Posted on October 15, 2012 by Akashma Online News

By Desmond Tutu

Every so often, the world witness events of such naked brutality that concerned observers must recoil in outrage and demand an end to the madness. We saw this in my own country after the Sharpeville Massacre, a bloodletting that finally awakened the world to the evils of Apartheid. We saw it, too when Chinese tanks turned on young protesters in Tiananmen Square. We have seen it in Northern Ireland, Iran, The Soviet Union, in so many places marked by historical injustices.

In the waning days of 2008, we saw it once again in the Middle East. Israel had launched a bloody assault on the Gaza Strip, what its military called Operation Cast Lead, and for three weeks one of the world’s most sophisticated armies pummeled a captive Palestinian population. Here were soldiers firing willy-nilly at fleeing Palestinian civilians. Here were families obliterated in an instant, men forced to be human  shields, farms and factories destroyed. Here, too, were Palestinian militants firing rockets indiscriminately against peaceful Israel towns. Many times on my journeys in the region, I have observed the gangrenous ravages of the conflict. But the Gaza conflict exceeded our worst expectations and offended our deepest understanding of right and wrong.

Those of us who lived through the decades of Apartheid South Africa know the transforming power of truth-telling. The act of seeking, and the saying, the truth can help to right persistent wrongs and can even sow the seeds of reconciliation.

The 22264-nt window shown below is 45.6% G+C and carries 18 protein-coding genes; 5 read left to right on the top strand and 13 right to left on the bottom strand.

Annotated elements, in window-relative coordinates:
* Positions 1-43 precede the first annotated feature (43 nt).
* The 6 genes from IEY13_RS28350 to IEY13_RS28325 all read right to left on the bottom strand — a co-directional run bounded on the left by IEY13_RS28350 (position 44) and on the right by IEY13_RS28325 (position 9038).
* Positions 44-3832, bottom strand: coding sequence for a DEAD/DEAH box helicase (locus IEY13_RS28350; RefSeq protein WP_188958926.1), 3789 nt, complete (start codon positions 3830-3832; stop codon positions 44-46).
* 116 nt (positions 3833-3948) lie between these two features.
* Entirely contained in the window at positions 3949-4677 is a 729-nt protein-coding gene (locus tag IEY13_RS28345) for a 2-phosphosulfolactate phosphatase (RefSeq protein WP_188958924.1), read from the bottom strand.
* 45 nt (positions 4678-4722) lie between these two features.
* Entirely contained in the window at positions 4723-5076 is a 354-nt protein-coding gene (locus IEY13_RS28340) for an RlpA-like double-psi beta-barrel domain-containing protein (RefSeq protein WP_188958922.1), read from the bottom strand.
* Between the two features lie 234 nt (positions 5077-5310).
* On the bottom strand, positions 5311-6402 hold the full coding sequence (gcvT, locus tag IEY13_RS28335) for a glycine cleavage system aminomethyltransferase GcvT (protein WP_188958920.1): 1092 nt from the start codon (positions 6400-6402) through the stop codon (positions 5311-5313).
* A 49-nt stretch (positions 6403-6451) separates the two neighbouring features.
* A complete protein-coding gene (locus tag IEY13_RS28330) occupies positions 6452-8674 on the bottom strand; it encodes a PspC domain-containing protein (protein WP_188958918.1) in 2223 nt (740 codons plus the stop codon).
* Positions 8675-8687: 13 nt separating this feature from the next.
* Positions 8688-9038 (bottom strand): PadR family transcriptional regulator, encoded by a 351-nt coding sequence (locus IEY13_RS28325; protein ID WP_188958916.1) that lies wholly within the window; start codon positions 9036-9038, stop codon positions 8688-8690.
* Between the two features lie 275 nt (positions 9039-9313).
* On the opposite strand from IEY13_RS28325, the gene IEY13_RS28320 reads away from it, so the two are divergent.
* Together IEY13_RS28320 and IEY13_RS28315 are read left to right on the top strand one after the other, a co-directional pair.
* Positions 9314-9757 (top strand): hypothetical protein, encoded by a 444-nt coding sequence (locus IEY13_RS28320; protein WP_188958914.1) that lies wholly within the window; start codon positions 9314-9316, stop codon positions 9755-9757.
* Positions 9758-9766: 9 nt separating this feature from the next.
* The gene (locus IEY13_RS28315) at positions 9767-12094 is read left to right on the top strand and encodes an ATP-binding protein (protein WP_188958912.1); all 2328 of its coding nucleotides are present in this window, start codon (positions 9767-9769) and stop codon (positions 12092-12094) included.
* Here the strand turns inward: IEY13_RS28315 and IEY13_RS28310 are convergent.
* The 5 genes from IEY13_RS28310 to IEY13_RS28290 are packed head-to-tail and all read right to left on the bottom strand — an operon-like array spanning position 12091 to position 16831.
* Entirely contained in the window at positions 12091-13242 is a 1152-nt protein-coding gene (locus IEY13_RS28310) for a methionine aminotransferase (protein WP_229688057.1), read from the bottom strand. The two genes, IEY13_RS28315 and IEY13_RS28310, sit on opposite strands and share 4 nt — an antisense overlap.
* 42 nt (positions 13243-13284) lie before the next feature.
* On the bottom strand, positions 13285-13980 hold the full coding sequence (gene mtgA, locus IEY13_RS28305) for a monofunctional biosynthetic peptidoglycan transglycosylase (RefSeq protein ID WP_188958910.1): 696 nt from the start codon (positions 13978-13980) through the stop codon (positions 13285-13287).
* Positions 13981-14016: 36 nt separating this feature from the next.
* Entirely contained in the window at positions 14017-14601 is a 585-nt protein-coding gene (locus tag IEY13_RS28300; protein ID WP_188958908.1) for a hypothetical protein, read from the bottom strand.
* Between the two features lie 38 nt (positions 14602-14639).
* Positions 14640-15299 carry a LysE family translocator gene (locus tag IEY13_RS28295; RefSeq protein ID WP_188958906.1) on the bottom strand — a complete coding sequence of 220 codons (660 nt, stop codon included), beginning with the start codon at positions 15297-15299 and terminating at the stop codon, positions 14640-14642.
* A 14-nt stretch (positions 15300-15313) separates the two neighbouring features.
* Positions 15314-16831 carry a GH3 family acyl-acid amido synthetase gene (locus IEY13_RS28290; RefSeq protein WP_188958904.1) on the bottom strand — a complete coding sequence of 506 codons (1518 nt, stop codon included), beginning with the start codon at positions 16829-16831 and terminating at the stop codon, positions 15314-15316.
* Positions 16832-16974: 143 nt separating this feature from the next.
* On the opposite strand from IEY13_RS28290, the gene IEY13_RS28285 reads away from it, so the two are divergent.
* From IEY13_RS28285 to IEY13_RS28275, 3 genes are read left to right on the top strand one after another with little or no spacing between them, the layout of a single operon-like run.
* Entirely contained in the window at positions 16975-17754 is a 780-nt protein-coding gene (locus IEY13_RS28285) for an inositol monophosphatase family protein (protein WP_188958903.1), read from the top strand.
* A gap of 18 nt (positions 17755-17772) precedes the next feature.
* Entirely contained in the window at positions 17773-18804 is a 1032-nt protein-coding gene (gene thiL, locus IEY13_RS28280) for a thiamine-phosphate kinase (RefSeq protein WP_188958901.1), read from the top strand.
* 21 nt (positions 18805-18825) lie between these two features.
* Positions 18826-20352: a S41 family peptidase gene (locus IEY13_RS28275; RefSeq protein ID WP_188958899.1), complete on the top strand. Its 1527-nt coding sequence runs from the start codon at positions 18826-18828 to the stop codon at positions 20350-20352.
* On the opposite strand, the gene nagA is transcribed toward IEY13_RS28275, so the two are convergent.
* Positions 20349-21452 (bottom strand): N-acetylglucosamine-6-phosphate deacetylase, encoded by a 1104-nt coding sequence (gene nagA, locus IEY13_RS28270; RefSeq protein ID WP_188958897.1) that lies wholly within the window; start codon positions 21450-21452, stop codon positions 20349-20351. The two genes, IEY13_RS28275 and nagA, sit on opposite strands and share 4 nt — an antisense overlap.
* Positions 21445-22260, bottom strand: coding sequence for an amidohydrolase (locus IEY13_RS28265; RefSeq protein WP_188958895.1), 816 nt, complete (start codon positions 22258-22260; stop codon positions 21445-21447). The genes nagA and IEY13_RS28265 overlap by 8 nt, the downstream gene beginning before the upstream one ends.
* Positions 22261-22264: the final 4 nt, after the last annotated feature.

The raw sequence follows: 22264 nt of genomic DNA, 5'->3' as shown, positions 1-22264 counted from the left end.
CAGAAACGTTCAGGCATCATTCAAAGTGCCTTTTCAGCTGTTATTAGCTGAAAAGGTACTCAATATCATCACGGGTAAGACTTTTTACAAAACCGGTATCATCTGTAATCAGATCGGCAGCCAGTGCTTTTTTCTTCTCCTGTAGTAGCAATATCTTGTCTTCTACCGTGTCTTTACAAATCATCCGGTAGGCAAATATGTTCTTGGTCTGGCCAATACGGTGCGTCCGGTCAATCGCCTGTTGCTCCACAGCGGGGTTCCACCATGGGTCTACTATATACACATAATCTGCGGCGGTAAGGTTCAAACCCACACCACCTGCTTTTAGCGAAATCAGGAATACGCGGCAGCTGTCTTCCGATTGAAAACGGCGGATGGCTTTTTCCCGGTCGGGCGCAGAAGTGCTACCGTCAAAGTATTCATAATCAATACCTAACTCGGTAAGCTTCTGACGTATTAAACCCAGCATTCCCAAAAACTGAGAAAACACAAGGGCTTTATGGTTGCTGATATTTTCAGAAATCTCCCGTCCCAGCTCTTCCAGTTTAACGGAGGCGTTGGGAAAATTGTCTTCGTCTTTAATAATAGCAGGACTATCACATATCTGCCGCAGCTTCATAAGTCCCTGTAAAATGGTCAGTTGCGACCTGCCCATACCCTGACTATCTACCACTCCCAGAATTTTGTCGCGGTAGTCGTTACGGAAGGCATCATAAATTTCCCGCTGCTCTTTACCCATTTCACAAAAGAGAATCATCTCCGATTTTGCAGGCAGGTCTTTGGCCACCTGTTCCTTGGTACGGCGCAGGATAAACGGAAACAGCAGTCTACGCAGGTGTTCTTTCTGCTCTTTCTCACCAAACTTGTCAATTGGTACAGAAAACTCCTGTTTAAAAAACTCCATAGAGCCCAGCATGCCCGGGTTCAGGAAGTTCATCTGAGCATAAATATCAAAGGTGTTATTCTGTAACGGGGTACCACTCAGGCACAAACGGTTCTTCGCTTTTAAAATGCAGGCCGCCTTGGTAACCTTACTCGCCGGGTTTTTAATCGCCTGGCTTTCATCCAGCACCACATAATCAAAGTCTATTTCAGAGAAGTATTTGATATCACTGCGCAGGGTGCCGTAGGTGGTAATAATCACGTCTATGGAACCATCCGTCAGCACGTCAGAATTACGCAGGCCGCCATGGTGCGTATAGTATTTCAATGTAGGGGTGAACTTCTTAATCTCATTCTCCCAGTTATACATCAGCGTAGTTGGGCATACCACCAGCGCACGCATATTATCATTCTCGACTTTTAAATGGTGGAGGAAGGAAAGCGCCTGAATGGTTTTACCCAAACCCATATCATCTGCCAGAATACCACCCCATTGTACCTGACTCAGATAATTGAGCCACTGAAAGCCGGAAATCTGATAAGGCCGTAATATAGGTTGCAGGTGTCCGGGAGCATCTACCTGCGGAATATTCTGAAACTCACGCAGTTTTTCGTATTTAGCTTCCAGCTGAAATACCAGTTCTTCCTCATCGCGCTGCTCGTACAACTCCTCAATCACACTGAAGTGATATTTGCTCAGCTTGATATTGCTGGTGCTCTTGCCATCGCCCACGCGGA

We would have wished that Israel and Hamas might have taken on this vital task, but after years of regrettable silence, the international community has stepped into the breach.

The document at the center of this book, the report of the United Nations Fact-Finding Mission on the Gaza Conflict, better known as the Goldstone Report, is an historic attempt at seeking and then speaking the truth. It takes on one of today’s most difficult conflicts and does not blink but delves deep beneath the rubble of the three-week war to find evidence of human rights abuses. No side escapes the report’s censure. But the documented evidence of Of Israeli military misconduct-of reckless, perhaps even deliberate, destruction- of life and property-creates a portrait of stunning aggression. For these acts of aggression, the report accuses Israel of likely war crimes against humanity, and calls on it to look deep into the actions of its military.

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